ICO warns UK’s most visited websites to improve cookie choices

Published on 17 April 2024

The question

What steps is the ICO taking to ensure that website cookie banners are compliant with law?

The key takeaway

Websites must not place non-essential advertising cookies without users’ consent, and it must be as easy for users to reject non-essential advertising cookies as it is to accept them. Failure by website operators to comply may result in enforcement action by the UK’s Information Commissioner’s Office (ICO).

The background

In August 2023 the ICO signalled its intention to clamp down on harmful website design practices which undermine people’s control over the use of their personal data. This includes the use of cookie consent banners that affect an individual’s ability to freely consent to cookies. Cookies that have been consented to may affect the ads that an individual is presented with for some time. The ICO noted that if it does not see improvements in businesses’ practices, it will be taking enforcement action, especially where harmful design particularly affects vulnerable people.

The development

On 15 November 2023 the ICO sent a letter to some of the UK’s top 100 websites warning about potential infringements of data law including the Privacy and Electronic Communications Regulations 2003 (PECR) and the UK GDPR in relation to their website cookie banners. In the letter the ICO set out its four key concerns:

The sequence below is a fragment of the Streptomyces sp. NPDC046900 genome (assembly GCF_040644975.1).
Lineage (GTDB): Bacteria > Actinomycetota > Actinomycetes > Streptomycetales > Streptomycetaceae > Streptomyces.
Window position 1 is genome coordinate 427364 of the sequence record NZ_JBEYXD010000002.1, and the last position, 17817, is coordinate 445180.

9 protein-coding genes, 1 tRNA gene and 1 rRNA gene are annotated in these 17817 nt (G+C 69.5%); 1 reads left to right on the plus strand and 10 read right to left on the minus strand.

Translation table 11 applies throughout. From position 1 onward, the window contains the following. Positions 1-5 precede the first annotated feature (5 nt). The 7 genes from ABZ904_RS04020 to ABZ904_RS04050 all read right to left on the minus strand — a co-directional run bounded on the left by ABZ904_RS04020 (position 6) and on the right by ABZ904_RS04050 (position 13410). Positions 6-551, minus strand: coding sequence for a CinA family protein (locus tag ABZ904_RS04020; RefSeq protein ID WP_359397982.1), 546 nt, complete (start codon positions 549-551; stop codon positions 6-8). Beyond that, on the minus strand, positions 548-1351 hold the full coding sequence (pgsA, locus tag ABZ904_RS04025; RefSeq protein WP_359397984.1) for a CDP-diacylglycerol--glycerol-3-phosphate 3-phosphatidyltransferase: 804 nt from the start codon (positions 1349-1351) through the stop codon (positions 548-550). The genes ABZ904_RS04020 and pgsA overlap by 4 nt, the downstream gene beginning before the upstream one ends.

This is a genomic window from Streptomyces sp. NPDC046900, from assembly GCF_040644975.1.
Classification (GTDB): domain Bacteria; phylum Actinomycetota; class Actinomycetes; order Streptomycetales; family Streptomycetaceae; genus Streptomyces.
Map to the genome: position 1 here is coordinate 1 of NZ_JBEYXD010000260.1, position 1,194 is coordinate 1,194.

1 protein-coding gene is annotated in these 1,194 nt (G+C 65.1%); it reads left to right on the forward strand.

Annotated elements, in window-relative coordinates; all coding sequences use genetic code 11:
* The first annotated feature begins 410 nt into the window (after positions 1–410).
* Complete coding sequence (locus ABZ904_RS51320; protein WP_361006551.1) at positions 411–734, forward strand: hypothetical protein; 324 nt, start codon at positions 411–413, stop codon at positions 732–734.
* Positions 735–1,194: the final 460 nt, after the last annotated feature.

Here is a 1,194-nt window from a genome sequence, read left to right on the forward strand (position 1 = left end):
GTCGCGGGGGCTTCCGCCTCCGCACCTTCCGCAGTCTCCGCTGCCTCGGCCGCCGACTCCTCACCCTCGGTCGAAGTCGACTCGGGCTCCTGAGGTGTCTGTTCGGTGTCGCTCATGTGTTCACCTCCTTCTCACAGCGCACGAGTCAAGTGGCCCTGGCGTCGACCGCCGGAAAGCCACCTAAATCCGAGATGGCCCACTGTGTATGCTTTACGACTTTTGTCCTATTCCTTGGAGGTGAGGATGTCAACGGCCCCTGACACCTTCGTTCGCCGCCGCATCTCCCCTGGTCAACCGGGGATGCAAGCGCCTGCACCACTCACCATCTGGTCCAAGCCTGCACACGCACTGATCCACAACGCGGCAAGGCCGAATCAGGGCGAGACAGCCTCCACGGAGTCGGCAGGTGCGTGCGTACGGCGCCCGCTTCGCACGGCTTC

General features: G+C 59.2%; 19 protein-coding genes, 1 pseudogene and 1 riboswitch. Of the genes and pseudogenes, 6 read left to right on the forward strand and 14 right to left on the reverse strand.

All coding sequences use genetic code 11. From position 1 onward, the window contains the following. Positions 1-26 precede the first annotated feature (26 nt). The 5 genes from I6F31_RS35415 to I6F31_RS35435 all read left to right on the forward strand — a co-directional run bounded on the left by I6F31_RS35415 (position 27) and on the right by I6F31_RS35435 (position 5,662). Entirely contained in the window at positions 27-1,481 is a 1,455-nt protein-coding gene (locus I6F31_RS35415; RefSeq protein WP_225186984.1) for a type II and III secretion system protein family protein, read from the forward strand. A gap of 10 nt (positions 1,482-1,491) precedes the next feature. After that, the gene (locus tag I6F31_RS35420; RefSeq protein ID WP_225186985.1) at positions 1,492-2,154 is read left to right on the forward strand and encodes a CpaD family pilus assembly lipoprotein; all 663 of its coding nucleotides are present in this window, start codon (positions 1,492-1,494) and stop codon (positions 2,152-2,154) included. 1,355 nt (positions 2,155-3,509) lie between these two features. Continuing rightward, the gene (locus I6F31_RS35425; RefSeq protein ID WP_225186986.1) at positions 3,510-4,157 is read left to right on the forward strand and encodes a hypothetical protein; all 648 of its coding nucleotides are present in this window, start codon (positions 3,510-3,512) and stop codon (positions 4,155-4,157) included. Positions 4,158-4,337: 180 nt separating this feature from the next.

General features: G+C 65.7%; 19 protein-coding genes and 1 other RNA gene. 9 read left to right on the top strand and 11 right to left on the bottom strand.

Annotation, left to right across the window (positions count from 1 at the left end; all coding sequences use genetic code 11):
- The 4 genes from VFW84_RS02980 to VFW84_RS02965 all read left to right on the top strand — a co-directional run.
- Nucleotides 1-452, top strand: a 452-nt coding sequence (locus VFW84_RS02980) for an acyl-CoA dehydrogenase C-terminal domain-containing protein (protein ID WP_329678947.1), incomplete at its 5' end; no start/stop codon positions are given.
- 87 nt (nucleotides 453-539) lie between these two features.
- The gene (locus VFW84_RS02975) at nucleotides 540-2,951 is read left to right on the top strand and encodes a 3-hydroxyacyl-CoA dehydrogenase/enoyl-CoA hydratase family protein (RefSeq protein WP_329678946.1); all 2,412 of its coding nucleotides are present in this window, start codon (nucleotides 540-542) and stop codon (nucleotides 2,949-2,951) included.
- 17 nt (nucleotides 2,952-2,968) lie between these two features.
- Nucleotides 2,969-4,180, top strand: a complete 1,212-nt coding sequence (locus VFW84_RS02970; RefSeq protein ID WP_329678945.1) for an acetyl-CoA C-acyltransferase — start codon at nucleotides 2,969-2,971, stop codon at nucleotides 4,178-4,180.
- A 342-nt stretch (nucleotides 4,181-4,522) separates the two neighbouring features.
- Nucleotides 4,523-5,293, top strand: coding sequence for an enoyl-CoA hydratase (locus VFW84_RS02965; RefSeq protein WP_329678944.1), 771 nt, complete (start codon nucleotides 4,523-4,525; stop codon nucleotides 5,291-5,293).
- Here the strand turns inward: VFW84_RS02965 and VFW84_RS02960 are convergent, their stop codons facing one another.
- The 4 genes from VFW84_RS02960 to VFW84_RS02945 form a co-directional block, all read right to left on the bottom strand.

• ·non-essential advertising cookies being placed without the consent of users;
  • ·non-essential advertising cookies being placed before users have the opportunity to consent;
  • users not being able to reject non-essential advertising cookies as easily as they can accept them; and
  • ·non-essential advertising cookies being placed despite users opting to reject them.

If a website user rejects all tracking, the website is still allowed to display ads, however these must not be tailored to that user.

The ICO’s warning letter invited recipient organisations to take steps to address the ICO’s concerns within one month. In an update on 31 January 2024, the ICO stated that it had received an “overwhelmingly positive response” to their warning letters, with 38 organisations having changed their cookie banners, four committing to be compliant within the next month and several others working to develop alternative solutions.

Why is this important?

The ICO say that they will not stop with the top 100 websites and are preparing to write to the next 100, and the 100 after that. They are also developing an AI solution to identify non-compliant cookie banners. It’s clear that the ICO is ready to take enforcement action if website banners are still in breach of the law following these very clear warnings. This may amount to fines and also reputational damage through public naming and shaming.

Any practical tips?

Given the ICO’s proactive approach to non-compliant cookie banners, businesses (and, especially, prominent ones) should update their cookie banners and not wait to receive a letter from the ICO. Banners should include a “reject all” button and make it as easy for users to reject all cookies as it is to accept all of them. Ultimately, online interfaces should be designed to empower the user to be able to make clear choices about the use of their data and the direct marketing cookies they sign up to.

Spring 2024

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